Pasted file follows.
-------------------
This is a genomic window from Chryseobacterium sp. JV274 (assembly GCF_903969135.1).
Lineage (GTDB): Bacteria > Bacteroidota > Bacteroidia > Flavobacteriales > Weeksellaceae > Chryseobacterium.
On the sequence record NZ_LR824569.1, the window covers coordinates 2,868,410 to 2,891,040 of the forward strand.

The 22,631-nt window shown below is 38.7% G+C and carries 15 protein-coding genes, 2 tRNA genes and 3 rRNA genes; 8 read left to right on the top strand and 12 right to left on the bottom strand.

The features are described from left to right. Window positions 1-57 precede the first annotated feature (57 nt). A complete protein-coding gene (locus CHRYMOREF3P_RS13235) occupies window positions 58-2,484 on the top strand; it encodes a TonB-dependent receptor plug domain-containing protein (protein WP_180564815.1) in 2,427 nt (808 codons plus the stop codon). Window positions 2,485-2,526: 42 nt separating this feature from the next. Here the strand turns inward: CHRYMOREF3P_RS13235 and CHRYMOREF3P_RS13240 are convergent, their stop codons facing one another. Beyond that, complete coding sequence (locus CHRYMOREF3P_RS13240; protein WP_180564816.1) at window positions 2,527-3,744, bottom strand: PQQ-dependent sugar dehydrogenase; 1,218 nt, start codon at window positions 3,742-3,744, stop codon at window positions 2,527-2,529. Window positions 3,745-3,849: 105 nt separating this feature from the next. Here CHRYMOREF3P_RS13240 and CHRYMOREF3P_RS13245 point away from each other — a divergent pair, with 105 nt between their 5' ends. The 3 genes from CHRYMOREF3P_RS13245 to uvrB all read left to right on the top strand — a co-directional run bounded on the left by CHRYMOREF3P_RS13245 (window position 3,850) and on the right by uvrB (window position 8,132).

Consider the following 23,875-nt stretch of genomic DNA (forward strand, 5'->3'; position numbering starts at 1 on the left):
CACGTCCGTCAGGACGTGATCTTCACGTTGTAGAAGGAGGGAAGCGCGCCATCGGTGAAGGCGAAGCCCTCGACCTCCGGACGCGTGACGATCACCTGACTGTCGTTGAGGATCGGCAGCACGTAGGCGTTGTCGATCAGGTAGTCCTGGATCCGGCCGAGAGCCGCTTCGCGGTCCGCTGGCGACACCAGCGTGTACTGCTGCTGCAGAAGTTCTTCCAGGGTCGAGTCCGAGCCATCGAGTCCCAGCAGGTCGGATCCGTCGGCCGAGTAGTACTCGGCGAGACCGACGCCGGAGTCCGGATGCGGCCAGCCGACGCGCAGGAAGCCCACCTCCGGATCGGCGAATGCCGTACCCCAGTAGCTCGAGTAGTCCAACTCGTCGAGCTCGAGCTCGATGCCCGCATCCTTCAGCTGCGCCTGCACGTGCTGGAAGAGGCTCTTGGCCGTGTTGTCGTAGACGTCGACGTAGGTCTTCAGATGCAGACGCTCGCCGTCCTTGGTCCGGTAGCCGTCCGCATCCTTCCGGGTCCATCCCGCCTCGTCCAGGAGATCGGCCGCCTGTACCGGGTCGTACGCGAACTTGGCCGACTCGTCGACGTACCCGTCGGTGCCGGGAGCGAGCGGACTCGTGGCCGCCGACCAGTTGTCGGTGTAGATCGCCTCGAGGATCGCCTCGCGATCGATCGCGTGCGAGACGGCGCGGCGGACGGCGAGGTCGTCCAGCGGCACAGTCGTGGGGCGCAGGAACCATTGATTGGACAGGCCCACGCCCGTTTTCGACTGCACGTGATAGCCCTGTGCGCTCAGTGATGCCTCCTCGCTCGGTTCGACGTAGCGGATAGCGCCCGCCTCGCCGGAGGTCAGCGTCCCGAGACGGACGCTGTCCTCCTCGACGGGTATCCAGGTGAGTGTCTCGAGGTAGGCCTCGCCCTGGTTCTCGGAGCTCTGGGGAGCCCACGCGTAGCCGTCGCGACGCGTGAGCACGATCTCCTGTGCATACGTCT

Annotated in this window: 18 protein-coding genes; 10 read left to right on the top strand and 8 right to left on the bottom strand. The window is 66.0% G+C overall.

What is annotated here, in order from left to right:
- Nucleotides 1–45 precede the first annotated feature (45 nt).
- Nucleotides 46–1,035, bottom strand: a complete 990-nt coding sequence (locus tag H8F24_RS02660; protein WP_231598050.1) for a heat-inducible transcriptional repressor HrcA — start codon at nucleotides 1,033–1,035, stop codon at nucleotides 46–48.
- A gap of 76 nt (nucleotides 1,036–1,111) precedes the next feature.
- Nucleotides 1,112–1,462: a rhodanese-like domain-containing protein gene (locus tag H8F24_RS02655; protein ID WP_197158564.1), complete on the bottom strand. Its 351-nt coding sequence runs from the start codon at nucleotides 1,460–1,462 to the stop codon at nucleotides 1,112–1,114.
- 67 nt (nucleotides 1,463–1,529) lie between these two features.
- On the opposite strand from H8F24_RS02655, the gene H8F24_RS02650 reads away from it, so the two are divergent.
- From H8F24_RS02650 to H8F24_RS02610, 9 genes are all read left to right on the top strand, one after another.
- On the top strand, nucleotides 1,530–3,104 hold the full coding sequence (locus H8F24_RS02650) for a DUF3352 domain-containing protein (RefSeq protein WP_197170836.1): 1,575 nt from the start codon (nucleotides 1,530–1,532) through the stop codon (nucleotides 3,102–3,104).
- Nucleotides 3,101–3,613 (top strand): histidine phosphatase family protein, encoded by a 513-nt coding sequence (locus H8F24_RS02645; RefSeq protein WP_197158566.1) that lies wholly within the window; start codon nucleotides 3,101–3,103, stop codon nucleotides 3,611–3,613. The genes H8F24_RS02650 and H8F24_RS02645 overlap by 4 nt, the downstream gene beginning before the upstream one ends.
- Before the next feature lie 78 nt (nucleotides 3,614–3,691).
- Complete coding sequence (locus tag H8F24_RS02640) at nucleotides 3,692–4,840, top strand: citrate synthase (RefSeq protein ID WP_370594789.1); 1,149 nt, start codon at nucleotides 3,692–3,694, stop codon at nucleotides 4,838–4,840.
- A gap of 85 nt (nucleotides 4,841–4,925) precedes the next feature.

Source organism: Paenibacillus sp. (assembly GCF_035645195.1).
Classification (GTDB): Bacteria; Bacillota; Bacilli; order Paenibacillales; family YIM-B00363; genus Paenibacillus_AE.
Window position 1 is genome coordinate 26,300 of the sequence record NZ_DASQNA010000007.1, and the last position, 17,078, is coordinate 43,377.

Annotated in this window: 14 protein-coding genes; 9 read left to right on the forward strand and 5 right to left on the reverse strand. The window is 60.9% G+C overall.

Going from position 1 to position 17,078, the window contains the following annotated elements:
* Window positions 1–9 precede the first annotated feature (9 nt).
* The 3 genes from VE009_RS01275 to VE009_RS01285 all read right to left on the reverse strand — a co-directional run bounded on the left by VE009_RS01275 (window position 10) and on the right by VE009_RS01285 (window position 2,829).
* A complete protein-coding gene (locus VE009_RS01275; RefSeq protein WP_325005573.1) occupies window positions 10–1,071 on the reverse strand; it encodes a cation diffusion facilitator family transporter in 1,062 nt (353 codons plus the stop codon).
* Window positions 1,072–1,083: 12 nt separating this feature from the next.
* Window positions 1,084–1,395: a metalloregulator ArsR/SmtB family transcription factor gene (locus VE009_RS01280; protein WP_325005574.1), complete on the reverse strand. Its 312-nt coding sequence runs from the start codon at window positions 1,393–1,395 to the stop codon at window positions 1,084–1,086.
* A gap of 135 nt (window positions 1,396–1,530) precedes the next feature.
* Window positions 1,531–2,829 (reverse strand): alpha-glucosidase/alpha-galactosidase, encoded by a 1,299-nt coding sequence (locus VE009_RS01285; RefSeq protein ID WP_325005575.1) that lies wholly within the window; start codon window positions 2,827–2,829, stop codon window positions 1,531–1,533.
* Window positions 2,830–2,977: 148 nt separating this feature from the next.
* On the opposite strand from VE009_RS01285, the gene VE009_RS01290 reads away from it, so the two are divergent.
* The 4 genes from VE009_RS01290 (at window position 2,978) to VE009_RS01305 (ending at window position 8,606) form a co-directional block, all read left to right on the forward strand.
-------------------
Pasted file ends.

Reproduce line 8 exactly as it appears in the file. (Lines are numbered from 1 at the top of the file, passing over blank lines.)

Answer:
Annotated in this window: 18 protein-coding genes; 10 read left to right on the top strand and 8 right to left on the bottom strand. The window is 66.0% G+C overall.